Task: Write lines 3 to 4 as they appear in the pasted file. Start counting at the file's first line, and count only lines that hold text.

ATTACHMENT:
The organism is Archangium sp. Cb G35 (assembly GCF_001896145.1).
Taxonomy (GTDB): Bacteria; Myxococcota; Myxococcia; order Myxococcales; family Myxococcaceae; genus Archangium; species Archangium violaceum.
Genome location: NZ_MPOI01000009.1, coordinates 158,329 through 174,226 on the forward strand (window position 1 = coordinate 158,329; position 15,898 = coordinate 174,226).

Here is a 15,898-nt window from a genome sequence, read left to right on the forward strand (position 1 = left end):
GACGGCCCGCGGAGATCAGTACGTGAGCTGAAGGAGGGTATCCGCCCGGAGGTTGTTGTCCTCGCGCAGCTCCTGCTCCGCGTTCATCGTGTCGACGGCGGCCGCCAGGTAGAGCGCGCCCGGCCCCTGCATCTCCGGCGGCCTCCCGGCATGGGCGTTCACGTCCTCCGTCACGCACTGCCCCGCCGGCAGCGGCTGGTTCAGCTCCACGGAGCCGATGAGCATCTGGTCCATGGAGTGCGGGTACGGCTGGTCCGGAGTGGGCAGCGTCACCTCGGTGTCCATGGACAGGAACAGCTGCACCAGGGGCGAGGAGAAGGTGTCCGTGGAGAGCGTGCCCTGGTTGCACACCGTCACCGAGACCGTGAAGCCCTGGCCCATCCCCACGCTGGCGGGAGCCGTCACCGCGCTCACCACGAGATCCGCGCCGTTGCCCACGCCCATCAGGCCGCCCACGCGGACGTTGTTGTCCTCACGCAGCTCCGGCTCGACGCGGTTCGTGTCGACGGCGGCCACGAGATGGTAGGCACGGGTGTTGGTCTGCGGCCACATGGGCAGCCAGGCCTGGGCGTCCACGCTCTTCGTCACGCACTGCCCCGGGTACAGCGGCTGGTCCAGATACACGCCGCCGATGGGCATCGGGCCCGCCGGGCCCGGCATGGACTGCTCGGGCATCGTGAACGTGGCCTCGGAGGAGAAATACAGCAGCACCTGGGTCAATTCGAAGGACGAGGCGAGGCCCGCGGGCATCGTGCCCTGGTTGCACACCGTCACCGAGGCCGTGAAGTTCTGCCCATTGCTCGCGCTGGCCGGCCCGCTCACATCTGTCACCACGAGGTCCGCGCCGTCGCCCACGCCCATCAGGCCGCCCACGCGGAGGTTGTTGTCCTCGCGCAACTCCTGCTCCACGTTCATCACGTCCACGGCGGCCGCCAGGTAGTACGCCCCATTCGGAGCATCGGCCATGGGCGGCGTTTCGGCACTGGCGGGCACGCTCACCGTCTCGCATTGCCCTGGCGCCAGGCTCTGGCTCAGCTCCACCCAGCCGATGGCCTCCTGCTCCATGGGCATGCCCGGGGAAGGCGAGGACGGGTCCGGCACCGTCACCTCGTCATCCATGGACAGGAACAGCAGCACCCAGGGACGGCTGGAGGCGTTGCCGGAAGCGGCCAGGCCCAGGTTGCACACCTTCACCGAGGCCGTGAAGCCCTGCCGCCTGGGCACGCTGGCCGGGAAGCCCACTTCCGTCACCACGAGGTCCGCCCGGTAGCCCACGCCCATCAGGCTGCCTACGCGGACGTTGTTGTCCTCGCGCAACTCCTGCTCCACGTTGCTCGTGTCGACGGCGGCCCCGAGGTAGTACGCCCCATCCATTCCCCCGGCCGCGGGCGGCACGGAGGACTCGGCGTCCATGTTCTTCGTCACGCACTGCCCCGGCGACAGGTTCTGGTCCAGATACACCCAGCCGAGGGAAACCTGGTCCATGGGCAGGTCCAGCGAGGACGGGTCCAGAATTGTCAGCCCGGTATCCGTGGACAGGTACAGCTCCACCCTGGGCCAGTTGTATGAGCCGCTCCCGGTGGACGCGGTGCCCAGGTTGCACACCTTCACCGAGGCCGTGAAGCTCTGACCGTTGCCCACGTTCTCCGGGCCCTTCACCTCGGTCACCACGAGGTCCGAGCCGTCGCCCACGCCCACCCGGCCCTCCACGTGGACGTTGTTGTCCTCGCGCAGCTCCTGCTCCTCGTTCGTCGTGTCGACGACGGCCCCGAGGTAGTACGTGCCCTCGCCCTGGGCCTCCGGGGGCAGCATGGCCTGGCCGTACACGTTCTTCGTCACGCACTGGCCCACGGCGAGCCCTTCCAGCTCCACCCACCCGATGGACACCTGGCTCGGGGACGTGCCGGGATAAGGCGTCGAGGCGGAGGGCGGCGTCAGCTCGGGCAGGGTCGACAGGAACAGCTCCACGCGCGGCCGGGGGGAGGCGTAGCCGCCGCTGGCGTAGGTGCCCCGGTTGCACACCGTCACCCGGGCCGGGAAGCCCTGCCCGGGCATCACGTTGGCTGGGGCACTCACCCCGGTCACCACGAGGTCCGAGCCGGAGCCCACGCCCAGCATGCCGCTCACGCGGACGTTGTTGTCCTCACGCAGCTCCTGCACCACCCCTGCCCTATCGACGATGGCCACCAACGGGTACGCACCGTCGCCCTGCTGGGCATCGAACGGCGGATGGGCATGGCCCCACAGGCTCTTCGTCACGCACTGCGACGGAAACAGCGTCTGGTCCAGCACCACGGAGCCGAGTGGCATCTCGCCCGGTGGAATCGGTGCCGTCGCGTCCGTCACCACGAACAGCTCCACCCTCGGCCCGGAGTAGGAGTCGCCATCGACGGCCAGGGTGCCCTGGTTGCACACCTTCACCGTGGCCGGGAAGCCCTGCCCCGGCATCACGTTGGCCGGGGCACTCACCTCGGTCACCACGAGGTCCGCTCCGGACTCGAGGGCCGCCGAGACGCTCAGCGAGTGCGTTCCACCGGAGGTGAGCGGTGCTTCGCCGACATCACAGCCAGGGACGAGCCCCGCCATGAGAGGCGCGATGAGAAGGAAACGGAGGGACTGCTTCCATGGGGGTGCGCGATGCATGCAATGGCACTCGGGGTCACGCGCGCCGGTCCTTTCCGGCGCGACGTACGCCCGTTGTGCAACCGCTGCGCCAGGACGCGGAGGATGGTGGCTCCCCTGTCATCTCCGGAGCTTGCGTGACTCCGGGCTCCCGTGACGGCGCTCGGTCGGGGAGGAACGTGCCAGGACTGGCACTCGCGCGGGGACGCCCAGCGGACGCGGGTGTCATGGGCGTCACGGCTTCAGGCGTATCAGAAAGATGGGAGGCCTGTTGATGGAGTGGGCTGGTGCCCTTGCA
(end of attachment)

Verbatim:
Genome location: NZ_MPOI01000009.1, coordinates 158,329 through 174,226 on the forward strand (window position 1 = coordinate 158,329; position 15,898 = coordinate 174,226).

Here is a 15,898-nt window from a genome sequence, read left to right on the forward strand (position 1 = left end):